November 17, 2009

'Rififi' Proves Me Wrong Once Again

This might be the 2,000th time I've been off base about a great movie.

For some reason, I was under the mistaken impression that the downbeat ending of Jule Dassin's 1955 jewel-heist thriller en francais Rififi would make for gloomy evening viewing.

Boy, was I wrong.

What a masterpiece. Just brilliant. I had last seen it many years ago and remembered the daring half-hour robbery scene that features no dialogue and only incidental sound, but that was only one part of this terrific film...though it was as extraordinary as ever. The frank dialogue, vivid characterizations and ugly realism were striking, and the wonderful music (by Georges Auric, who also did the superb score for Jean Cocteau's La Belle et la Bete, among others) and gorgeous, stark black-and-white photography (by Philippe Agostini, whose shots reminded me of Robert Krasker's stunning lenswork in The Third Man and Odd Man Out) augmented the picture. And yes, the ending was downbeat, but warranted within the context of the film; instead of having a negative effect, it had a positive all great movies do.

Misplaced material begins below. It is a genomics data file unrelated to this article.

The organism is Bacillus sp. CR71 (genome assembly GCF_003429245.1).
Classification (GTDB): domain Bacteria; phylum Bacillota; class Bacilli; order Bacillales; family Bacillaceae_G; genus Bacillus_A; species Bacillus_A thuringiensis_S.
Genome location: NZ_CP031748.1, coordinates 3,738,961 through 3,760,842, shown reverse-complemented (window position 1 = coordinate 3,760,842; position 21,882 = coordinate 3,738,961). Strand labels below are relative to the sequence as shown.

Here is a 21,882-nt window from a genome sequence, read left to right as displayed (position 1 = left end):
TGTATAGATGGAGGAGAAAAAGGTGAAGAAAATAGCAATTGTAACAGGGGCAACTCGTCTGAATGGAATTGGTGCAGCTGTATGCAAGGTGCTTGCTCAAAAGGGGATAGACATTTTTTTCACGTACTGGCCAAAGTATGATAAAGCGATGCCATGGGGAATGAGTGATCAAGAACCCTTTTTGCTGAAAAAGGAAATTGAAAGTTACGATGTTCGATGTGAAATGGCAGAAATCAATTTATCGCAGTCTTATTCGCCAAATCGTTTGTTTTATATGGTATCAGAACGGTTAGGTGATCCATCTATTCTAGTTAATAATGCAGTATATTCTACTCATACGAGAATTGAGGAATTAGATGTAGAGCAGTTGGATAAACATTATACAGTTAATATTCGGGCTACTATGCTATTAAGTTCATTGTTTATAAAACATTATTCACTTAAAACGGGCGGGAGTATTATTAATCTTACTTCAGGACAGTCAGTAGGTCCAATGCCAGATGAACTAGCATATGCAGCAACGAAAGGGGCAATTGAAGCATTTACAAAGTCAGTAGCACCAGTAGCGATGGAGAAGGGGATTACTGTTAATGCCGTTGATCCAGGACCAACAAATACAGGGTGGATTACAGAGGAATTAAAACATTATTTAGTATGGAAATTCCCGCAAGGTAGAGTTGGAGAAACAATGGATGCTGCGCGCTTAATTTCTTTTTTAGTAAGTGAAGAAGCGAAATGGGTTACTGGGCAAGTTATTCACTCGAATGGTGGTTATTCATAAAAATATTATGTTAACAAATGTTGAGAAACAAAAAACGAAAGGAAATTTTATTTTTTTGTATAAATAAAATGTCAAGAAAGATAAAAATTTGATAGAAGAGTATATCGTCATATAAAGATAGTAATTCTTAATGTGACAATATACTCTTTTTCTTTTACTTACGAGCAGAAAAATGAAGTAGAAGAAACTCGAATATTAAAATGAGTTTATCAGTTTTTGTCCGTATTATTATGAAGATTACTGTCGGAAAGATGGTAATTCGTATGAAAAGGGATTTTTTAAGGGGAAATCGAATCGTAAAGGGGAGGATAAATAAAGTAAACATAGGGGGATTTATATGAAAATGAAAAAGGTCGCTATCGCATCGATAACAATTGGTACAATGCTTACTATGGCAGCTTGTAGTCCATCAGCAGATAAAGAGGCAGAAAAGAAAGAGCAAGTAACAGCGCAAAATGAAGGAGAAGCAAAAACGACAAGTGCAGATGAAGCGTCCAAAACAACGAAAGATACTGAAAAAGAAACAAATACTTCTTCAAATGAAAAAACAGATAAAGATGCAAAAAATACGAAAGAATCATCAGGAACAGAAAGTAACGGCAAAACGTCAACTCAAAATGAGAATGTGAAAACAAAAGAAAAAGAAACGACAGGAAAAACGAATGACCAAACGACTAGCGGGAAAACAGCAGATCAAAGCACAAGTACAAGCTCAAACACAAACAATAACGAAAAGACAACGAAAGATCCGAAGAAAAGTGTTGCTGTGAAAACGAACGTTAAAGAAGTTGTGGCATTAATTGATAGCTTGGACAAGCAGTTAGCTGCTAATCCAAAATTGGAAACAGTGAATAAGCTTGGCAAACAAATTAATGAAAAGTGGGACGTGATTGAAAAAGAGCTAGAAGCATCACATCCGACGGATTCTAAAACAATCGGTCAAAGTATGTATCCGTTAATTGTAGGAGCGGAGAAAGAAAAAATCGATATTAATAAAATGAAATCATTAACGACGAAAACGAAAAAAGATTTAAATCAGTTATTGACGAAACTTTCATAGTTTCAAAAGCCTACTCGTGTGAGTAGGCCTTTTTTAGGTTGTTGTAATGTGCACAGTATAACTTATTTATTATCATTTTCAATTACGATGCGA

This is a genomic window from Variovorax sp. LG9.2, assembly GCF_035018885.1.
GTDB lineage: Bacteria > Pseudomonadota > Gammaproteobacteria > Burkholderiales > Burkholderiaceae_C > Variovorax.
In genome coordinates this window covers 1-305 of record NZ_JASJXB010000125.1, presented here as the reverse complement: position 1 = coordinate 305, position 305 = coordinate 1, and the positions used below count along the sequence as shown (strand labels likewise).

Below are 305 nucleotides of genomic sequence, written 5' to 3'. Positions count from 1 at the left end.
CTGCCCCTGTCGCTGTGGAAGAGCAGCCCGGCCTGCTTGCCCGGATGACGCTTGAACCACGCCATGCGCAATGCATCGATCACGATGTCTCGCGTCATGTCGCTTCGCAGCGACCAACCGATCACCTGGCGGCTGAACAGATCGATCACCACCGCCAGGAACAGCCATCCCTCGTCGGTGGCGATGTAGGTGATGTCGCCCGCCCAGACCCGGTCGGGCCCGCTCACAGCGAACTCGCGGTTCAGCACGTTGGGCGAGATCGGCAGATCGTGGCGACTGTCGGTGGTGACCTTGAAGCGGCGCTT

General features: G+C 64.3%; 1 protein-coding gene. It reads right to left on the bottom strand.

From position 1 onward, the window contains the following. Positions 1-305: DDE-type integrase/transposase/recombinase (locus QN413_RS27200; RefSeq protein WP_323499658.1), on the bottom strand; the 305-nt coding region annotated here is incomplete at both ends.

And that's the purpose of watching a good movie, isn't it? To be uplifted?

A bad movie makes me feel, well, bad. A good movie makes me elated.

Rififi did just that.

So next time, I think I'll ignore any inner voice that tells me to avoid a great film just because of its ending. The path that gets me there is worth the cost.

And I'm all about the road that should be taken.

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